– Most frequent bribe requests come from police, but also often requested by customs, taxation, water and land record officials – Bribes most frequently relate to obtaining a service already due
• Unlike China, where bribes to obtain business are four times more likely than in India
» Source, Trace International 2009

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Perception Surveys in India
• Corruption perceptions vary among Indian states:

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Perception Surveys in India
• 75% said political parties are extremely or very corrupt • 83% said bribes to land authorities was a very serious or serious problem • More than half admitted to paying bribes to tax officials • Favorable perceptions of shopkeeper offering bribe for a license was more than twice the world average
» Source, Transparency International 2009 and Transparency International-India 2005

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Points for Indian Compliance
• Corruption compliance is needed for ALL multi-national companies entering Indian market
– Compliance program – Monitoring – Training

• Due Diligence
– Partners, business agents, joint ventures – Mergers and Acquisitions

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M&A Due Diligence
• What to Know:
– – – – Target business players and history How the business operates Customers/contracts Finances and books

• How to Learn It:
– U.S. Embassy – Experienced, creative investigators

• How to Protect It:
– Top-notch compliance program – Warranties and representations
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Protection through the Purchase Agreement
• Representations and Warranties:
– All transactions appropriate under local law – No portion of the deal proceeds will be used to fund payments to secure government approvals or gain some improper business advantages – No corrupt payments were made to government officials to obtain or retain company business – No government officials is a company owner, or holds any interest in the company – Company’s books and records are accurate and complete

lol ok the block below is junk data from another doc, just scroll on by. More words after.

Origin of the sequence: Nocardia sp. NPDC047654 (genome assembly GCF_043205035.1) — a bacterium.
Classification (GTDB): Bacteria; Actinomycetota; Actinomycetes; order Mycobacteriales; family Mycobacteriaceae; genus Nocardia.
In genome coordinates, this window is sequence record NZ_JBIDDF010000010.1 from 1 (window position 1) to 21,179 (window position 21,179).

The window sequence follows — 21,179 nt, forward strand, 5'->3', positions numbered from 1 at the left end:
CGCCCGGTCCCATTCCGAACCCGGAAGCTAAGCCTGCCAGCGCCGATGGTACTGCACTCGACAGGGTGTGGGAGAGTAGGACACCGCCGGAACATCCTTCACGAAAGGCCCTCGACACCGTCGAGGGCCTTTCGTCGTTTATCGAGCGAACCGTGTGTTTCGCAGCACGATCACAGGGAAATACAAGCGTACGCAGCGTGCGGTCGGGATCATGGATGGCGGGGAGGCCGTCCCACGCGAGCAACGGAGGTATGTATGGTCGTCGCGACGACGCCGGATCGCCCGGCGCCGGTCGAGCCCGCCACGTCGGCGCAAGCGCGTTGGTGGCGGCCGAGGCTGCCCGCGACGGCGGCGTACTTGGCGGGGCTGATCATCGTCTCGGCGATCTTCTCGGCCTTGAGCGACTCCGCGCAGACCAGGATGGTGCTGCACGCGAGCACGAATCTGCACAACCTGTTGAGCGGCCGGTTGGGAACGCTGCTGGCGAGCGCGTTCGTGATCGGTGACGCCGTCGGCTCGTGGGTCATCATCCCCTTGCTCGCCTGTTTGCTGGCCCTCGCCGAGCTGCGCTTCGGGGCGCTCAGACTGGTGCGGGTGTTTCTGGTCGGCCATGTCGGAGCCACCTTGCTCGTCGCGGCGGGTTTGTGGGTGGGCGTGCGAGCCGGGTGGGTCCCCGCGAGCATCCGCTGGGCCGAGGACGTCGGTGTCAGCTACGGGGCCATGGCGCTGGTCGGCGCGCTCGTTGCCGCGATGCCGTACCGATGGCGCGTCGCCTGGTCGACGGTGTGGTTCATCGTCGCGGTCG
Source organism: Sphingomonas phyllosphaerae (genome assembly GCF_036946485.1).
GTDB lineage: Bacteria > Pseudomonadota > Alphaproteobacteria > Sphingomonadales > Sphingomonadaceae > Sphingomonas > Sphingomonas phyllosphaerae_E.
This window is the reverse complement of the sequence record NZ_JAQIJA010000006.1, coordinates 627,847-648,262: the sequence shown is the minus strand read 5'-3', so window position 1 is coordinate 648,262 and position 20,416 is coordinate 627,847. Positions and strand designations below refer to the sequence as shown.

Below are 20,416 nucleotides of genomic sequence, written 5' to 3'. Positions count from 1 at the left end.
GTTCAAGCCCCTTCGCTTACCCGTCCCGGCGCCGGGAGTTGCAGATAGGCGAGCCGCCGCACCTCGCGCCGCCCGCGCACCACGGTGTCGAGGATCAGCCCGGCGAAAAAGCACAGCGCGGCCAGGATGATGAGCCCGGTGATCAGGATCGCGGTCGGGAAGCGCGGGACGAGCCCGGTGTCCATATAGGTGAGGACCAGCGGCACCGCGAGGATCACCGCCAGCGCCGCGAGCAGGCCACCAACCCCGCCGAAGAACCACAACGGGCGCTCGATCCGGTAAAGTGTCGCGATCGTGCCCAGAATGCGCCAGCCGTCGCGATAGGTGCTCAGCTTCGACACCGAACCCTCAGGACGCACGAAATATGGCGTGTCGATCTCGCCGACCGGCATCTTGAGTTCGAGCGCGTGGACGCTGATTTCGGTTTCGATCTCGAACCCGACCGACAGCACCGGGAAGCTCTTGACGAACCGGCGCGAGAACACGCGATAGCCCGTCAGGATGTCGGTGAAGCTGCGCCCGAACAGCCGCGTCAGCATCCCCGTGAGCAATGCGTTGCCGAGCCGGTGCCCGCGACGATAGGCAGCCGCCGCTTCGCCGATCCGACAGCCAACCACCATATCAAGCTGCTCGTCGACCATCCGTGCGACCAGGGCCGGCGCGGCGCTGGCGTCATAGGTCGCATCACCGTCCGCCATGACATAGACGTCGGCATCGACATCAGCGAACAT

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Compliance Best Practices KNOWLEDGE
• Know your risk environment
– Marketplace risks, such as:
• • • • Multiple books Taxes avoidance Remnants of Octroi Trucking system

• Know your agents and consultants
– Think broad
• Including lawyers, accountants and other professionals

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Compliance Best Practices KNOWLEDGE
• Know exposure to regulatory layers
– – – – – Police Customs Property offices Taxation Judiciary

• Know how your money is being spent
– Follow the money in accounting system – Awareness of tax avoidance schemes

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Compliance Best Practices CULTURE
• • • • Create culture of compliance Policies/monitoring/training Anonymous employee reporting Understand and respect your setting – Know your local environment
• Recognize the good corporate policy nevertheless can put employees in difficult social positions • Respect cultural issues when conducting interviews

– Translate into local languages
• Keep the language plain

– Stress more than a U.S.-centric law
• Not FCPA but anti-corruption

– Get out to the field – Enlist local leadership on compliance issues

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The Take Aways
• Every multi-national company transacting business in India should conduct a risk assessment and have a compliance plan • Every deal by a multi-national company for a business in India should include a risk assessment and due diligence

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Question and Answer Session

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Feel free to submit text questions throughout the webinar

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Thank You!

Valérie Demont Partner Phone: 212.808.2745 demontv@pepperlaw.com

Gregory A. Paw Partner Phone: 609.951.4145 pawg@pepperlaw.com

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Thank You!

John G. Rahie Managing Partner Phone: 302-824-7139 rahie@freehgroup.com